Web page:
The former Blue helped the side to their greatest ever achievement, beating Bayern Munich in their own stadium to become champions of Europe for the first time.
Extracts from his recent autobiography, Suddenly A Footballer, touch on his very successful time in West London, including how Di Matteo summoned the players to the team meeting room for one final tactical briefing before leaving for the Allianz Arena.
"A message of courage and passion that we would never forget"
Instead of using the time to cover the strengths and weaknesses of the opposition, Di Matteo took the opportunity to strengthen his squad's resolve one last time.
"There were 25 guys all silent, looking at the big screen in front of us," Mata recalls.
"Suddenly, starting with the goalkeepers and featuring every single player in the team, our families and friends were sending us a message of courage and passion that we would never forget.
"Wives, partners, mums, daughters and sons, fathers and grandparents.
"I still get goosebumps thinking about it.
The effect it had on us was electrifying.
It was Roberto’s idea.
He considered that part of the game crucial, and he was right in every respect, in what he showed us, as well as in the timing.
He was spot-on."
"Think about where you are and how wonderful it is to be there"
Despite being the only Chelsea player to miss from the spot in the penalty shootout, Mata was pivotal to the Blues' historic victory.
It was his perfect delivery from the corner that found the head of Didier Drogba, to equalise two minutes from the 90 and send the game to extra time.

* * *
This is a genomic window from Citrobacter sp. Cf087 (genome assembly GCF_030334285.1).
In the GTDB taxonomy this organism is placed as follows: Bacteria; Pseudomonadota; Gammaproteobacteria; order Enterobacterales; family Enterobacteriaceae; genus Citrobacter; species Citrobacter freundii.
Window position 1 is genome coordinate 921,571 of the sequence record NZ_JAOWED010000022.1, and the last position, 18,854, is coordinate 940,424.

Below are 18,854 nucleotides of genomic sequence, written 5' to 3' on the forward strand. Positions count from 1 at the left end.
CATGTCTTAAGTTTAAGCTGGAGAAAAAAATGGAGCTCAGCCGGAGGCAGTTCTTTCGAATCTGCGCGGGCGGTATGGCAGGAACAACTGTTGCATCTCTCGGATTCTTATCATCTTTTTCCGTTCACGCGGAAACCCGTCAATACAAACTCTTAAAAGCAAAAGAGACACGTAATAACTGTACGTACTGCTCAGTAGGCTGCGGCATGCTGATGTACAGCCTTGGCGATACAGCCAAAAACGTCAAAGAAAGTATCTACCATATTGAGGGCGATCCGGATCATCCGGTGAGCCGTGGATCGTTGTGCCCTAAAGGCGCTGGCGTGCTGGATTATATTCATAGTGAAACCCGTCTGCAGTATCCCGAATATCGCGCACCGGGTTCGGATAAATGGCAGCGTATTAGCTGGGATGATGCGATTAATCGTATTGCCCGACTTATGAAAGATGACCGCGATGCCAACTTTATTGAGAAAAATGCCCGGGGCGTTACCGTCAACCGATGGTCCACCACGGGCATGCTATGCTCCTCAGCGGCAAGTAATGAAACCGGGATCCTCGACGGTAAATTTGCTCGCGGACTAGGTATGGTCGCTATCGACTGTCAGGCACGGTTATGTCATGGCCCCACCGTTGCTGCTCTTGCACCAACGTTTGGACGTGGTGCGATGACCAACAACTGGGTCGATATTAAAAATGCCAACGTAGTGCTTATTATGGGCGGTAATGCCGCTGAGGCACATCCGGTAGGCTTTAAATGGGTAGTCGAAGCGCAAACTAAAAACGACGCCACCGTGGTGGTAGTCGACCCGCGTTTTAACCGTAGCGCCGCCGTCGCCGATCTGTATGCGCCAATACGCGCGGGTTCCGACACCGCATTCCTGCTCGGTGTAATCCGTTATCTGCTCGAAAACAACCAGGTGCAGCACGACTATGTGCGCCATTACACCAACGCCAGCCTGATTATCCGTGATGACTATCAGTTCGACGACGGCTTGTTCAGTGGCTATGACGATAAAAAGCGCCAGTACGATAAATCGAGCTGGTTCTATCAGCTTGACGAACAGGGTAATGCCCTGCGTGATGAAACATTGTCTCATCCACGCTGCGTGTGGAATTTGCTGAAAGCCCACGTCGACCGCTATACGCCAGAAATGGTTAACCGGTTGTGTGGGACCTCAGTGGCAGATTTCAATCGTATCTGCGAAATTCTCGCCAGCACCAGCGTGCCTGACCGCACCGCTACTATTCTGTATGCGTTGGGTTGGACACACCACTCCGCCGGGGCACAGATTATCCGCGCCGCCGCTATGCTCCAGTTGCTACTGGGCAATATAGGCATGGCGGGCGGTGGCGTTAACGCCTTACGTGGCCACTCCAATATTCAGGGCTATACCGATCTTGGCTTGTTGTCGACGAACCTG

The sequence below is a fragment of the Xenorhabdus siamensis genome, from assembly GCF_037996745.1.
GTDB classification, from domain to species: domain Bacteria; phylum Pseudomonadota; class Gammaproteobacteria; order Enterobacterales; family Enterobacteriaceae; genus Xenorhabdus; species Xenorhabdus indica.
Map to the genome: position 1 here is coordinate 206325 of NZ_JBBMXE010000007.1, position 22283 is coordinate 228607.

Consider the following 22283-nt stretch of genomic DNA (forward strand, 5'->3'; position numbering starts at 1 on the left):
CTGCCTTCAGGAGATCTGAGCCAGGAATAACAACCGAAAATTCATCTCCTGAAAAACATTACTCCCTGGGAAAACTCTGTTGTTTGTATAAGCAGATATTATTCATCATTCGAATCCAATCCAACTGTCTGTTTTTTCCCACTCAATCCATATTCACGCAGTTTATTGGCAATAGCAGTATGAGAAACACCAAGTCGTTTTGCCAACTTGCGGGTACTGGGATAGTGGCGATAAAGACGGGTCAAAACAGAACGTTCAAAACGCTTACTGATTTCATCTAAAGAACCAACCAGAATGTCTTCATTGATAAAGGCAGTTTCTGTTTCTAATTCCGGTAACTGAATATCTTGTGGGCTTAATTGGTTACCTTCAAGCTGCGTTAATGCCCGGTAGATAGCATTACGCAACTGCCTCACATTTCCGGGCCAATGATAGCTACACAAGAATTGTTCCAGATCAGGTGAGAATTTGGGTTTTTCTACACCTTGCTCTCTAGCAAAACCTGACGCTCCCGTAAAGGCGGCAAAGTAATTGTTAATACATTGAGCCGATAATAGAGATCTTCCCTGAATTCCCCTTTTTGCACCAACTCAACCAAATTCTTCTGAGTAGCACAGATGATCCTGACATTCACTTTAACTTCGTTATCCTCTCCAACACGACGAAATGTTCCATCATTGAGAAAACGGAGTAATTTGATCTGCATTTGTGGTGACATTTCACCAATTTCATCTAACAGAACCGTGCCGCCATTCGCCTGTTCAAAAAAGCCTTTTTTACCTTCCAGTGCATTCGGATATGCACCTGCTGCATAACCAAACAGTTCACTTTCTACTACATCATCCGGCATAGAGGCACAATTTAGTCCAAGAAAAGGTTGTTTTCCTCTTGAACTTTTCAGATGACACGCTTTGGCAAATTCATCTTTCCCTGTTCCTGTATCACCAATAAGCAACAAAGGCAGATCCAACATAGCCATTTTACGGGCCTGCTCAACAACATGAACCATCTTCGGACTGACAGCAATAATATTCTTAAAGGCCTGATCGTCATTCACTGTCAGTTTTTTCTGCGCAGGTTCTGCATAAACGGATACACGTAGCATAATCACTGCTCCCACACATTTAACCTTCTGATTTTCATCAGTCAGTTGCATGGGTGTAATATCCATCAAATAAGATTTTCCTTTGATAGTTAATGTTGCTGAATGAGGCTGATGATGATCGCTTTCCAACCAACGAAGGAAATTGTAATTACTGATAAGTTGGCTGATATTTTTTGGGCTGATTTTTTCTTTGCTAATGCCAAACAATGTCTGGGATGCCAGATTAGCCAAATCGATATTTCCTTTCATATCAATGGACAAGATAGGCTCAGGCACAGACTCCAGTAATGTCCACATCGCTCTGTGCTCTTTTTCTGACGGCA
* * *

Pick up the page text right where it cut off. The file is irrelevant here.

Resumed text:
The midfielder recalls talking to his sister beforehand and heeding her instruction to "enjoy the moment" from the second he stepped out onto the pitch.
"Her last words ahead of the final were something like: ‘Take in everything around you, the lights, the sounds, feel the grass.
"Try to stop for a moment to think about where you are and how wonderful it is to be there before the game kicks off.
"So there I was, surrounded by 75,000 people, smelling grass and closing my eyes, seconds before starting the Champions League final.
"If you watch that game back, and look for me just before the referee blows the whistle, you will probably be able to see the grass on my hands."
"The best thing you can do is adapt"
Chelsea went into the final as heavy underdogs and only managed 9 shots throughout the game, in comparison to Bayern's 35.
However, Mata puts their success down to effective containment of the opposition and striking when the moment arose.
"When you play against opponents like Barcelona in the semi-final, or Bayern in the final, the best thing you can do is adapt your team in order to find the best route to victory," he continues.
"We had to play compact and take our chances, and that’s what we did.
"We were aware of our own limits and so we tried to play to our strengths."